[asa] Deism, Apologetics, and Neglected Arguments

From: Schwarzwald <schwarzwald@gmail.com>
Date: Sat Aug 15 2009 - 02:07:49 EDT

One thing I've noticed in the various science & religion debates is the
beating the deists tend to take. You can see this now and then in the TE/ID
debates - TEs accusing ID proponents of believing in a God who is a cosmic
tinkerer, more brilliant (or not so brilliant) engineer than God. ID
proponents accuse TEs of believing in a God who is remote, either to the
point of impotence (God "starts up" the universe, perhaps, but controls and
foresees nothing) or being downright impersonal (God foresees everything to
the point where natural processes unfold according to God's will, such that
anything but secondary causes are not needed, or are needed in fantastically
few historical moments).

I can understand why Christians take it as an insult. Our faith is founded
on the concept of a God who loves, and loves personally. There's even that
famous quote from Pascal, "The God of Abraham, God of Isaac, and God of
Jacob *not the god of the philosophers*!" And I agree with Pascal that the
difference is paramount. Aquinas, giving his five ways, admitted outright
that even if his five ways work, they alone don't get a person to
Christianity - revelation and additional arguments are needed there.

But here's why I bring this up. I think for many people - I'm thinking here
in particular of western agnostics and practical (non-energized, ambivalent)
atheists - arguments that expressly bring one to at the very least a deistic
God, are necessary, but neglected. Not that there aren't popular arguments
that apologists admit only get someone as far as deism or a basic theism
(Craig is pretty open about this with regards to the cosmological argument,
ID proponents - whatever criticisms may be lodged against them - expressly
admit that their arguments get one to a Designer or Designer(s), etc.), but
a very popular reply is "Fine, even if that's the case you can't be sure
it's YOUR God! Or any religion's God!" - and just about every time I've seen
this charge made, the apologist's reply is to quickly move on to additional
arguments from revelation, from the historicity of the gospels, etc. And the
impression is that A) the apologist doesn't really view the existence of or
belief in at least a deist God as all that important [Reasonably so,
considering what's on the line], and therefore B) has little to no interest
in defending such an anemic, or at least vague, view of God.

I think this attitude is, while understandable, profoundly mistaken. And I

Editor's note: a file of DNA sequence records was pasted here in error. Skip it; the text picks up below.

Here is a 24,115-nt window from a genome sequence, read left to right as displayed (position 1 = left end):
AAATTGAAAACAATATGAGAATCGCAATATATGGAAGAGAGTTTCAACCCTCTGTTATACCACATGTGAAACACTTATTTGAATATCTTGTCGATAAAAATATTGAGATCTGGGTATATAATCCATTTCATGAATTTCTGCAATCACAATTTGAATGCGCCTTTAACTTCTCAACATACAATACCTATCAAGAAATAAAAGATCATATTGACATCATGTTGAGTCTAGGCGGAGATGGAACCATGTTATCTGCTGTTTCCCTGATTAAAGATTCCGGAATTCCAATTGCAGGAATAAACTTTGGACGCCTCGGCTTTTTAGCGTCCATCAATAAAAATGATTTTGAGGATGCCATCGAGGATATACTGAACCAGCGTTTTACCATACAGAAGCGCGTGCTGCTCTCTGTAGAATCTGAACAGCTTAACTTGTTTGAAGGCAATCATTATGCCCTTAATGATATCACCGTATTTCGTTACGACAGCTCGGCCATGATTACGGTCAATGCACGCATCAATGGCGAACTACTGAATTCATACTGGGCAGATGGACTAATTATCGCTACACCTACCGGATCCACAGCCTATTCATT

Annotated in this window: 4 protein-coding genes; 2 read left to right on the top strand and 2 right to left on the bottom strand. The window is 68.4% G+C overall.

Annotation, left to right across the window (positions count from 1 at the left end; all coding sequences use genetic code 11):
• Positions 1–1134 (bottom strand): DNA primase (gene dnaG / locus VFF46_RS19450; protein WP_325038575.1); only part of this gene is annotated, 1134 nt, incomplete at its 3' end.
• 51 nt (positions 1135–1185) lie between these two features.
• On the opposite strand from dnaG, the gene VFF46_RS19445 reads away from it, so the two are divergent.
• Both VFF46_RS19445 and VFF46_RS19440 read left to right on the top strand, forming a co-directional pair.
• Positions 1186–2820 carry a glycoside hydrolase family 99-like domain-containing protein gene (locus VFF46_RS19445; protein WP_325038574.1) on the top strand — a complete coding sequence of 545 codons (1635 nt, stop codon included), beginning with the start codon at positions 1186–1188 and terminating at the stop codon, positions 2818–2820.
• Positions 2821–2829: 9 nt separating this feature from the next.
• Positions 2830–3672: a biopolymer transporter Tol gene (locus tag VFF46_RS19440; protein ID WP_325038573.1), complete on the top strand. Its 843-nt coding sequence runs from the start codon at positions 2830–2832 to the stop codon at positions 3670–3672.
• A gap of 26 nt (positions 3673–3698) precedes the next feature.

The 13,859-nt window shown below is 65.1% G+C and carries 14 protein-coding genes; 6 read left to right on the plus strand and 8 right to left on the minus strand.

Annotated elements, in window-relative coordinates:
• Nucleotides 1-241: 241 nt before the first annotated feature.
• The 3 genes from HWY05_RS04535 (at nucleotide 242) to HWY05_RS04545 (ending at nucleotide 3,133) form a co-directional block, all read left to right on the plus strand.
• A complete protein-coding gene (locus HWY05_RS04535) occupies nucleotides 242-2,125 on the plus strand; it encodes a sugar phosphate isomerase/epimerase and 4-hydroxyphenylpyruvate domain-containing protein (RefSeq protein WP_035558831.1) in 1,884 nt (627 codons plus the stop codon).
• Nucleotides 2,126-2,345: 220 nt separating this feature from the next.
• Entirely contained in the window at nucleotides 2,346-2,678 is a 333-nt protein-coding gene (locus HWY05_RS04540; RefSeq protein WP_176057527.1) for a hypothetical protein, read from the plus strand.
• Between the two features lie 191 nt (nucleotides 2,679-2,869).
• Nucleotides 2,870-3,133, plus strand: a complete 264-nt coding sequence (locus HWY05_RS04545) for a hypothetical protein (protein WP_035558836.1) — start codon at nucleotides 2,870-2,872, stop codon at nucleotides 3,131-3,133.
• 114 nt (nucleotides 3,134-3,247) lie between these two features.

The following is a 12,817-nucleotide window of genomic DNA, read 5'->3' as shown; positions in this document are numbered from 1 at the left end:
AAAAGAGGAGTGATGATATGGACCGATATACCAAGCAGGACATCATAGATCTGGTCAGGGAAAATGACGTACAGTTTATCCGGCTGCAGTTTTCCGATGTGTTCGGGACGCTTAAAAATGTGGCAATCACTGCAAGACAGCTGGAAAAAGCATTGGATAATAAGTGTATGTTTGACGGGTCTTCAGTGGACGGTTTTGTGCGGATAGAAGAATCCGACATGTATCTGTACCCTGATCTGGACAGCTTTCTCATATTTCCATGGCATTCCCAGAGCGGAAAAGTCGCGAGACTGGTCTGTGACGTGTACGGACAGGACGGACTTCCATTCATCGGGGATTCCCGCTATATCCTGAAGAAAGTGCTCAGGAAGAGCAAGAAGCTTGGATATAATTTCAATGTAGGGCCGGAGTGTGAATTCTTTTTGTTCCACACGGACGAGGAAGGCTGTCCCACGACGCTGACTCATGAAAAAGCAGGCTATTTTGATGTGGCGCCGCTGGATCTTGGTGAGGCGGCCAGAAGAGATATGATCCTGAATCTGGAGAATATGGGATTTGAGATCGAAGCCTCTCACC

think it's particularly relevant as a topic about the interplay between
science and faith for numerous reasons, but these spring to mind: A) If even
deism is right, then atheism is wrong, B) Someone who moves from
atheism/agnosticism to deism is vastly more apt to seriously investigate the
claims of Christianity, and C) Even prominent atheists/agnostics (Lawrence
Krauss, most recently. Even the rabid and increasingly off-kilter Coyne, if
I recall) are willing to cede the compatibility of mere deism with science.

I'd further point out that, just as the scholastics (and the greeks they
worked off) realized, an intellectually rigorous path to God has to navigate
through the deistic/basic theistic waters at some point if the belief is not
already there. In other words, arguments and evidence that pointed at, or
was compatible with, such a simple God were recognized as important. One of
my favorite acts of Paul is when he takes note of the altar to an Unknown
God and makes use of it in his evangelizing, which I think is comparable

Either way, I bring this up to the list because I wonder: Am I alone in
this? Does anyone else see the value of deistic arguments and insights in
the west, as a stepping stone towards evangelizing a skeptical or jaded
audience? Or maybe there are pitfalls to this which I have not considered.
Whatever the case, I thought I'd put it to the ASA list for discussion.
Obviously, I personally think arguments and attitudes along these lines are
neglected, and are so to our detriment. And I think it's particularly
important in the science/religion interface debate, and with certain
audiences. (On this note, I'll relate how I often hear stories about how
missionaries will spend a lot of time learning the culture, beliefs, and
history of the peoples they're visiting in order to find the best way to
approach them about Christ. I think a similar approach is desperately needed
in the west.)

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Received on Sat Aug 15 02:08:50 2009

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